The spring jazz program is back in full swing – most of it is still virtual, but some of it is personal. The big event on Friday is International Jazz Day, an annual UNESCO-sponsored celebration that is now taking place for the tenth time and culminating in an All-Star Global Concert that takes place at 5 p.m. Eastern Time on jazzday.com with artists like Herbie Hancock and Melissa are streamed. Aldana and Angélique Kidjo are streaming in from all over the world. (PBS stations broadcast a special documentary at 8 p.m. on International Jazz Day.)
Separately at 7 p.m., pianist Anthony Wonsey will be performing a live-streamed trio performance from the WEB Du Bois Institute of African American Studies at the University of Massachusetts, Amherst as part of an ongoing weekly YouTube series “Fire Fridays: The Cats Talk Back” from a talk by musicologist Maya Cunningham on gender roles in African American music.
Two festivals will take place in other cities on Friday and Saturday evenings: the Chicago Jazz String Summit, organized by cellist Tomeka Reid, is streamed on his website; and the first Bayfront Jazz Festival will take place in person in Miami, but will also be broadcast on live.eluv.io/bayfront-jazz-festival.
The closure of the pandemic forced the Museum of the Moving Image to stop the exhibition Envisioning 2001: Stanley Kubrick’s Space Odyssey about the making of 2001: A Space Odyssey. But it will return when the museum reopens to members and certain other ticket holders on Friday and to the general public on Saturday, as well as regular film screenings open to everyone starting Friday. Starting this weekend, “2001” will be shown alternately on Friday evening on 70 millimeter film and every Sunday afternoon on digital projection.
The museum will also play Kubrick’s other features, starting with “Dr. Strangelove ”(on Sunday and May 7th) and bring you his longtime See It Big! Series that this month includes Steven Spielberg’s Kubrick project “AI Artificial Intelligence” (May 9th and 15th) from 2001.
The museum asks visitors to check its safety guidelines in advance. Information on opening times and tickets can be found at moveimage.us.
Getting salty with cystic fibrosis
For the past four years, the Cystic Fibrosis Foundation has hosted the Get Salty stand-up event at the Comedy Store in West Hollywood, California, which attracts fun famous people like Sarah Silverman to raise funds to help fight the disease. Since the store has not yet fully reopened this year, the foundation has concentrated on an area that extends across the real and virtual world: the InCrowd Interactive Stage. Then the performers are surrounded by a semicircle of screens populated by viewers who are present via zoom.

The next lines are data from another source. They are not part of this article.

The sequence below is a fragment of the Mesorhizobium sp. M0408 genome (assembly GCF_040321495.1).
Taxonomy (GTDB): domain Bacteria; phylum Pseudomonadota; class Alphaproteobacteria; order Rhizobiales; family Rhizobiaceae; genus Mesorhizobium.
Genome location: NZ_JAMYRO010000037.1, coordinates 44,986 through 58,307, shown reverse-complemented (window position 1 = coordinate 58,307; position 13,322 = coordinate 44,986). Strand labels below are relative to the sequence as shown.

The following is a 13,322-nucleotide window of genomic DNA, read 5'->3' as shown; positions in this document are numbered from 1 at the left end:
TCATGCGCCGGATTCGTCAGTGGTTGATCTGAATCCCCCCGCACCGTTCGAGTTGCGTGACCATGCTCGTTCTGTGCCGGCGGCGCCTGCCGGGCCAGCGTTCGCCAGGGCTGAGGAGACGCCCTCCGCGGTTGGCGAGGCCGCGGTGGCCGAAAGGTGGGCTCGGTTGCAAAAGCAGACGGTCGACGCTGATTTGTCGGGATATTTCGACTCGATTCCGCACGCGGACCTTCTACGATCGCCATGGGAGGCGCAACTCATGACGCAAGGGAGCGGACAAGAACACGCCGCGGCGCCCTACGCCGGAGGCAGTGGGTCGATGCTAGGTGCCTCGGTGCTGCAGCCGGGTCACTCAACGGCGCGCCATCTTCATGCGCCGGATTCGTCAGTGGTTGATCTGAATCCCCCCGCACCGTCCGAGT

Muhammad Ali was such a larger than life figure that it can be hard to imagine him as anything other than a world champion. But that’s exactly what Idris Goodwin did in And In This Corner: Cassius Clay of the Atlantic for Kids division of the Atlantic Theater Company.
Directed by Reggie D. White, this episodic audio adaptation of Goodwin’s play follows the Boxer, who was born Cassius Clay Jr., aged 12-22. It shows that Cassius (Franck Juste) was sensitive to injustice – he defeats the bully from the neighborhood – The script also tells about his internal conflict over participation in a wider struggle: the fight for civil rights.
This nuanced work, which requires reservations, can be streamed free of charge as four segments or as a 55-minute performance on the Atlantic website until May 24th. YouTube listening parties for the entire production are also held every Saturday at 10:30 am Eastern time. This is followed by a discussion with the director and the cast on Saturday and a workshop on making radio plays on May 15th.
A blocked path to progress
After Derek Chauvin’s conviction, it is difficult to find out where we are in what President Biden called our “March for Justice in America.” To provide perspective, the New York Historical Society is offering “Black Citizenship in the Age of Jim Crow” for free on its website. The exhibition, which appeared in Society in 2018 and 19 and has toured the country since then, explores how deeply ingrained the circumstances of the murder of George Floyd – and many other violent acts like this – really are.
This online version was compiled from photos taken while Black Citizenship was at the Atlanta History Center earlier this year. With this online version, visitors can enlarge images of objects and click on panoramas for a 360-degree view. Starting with Dred Scott’s struggle for citizenship, the exhibit looks at the events that led to the creation of freedoms for black Americans, and then shows how they persevered when Jim Crow’s laws took away many of those freedoms and lifts them off the advancement and advancement of progress has long shaped the life of blacks in this nation.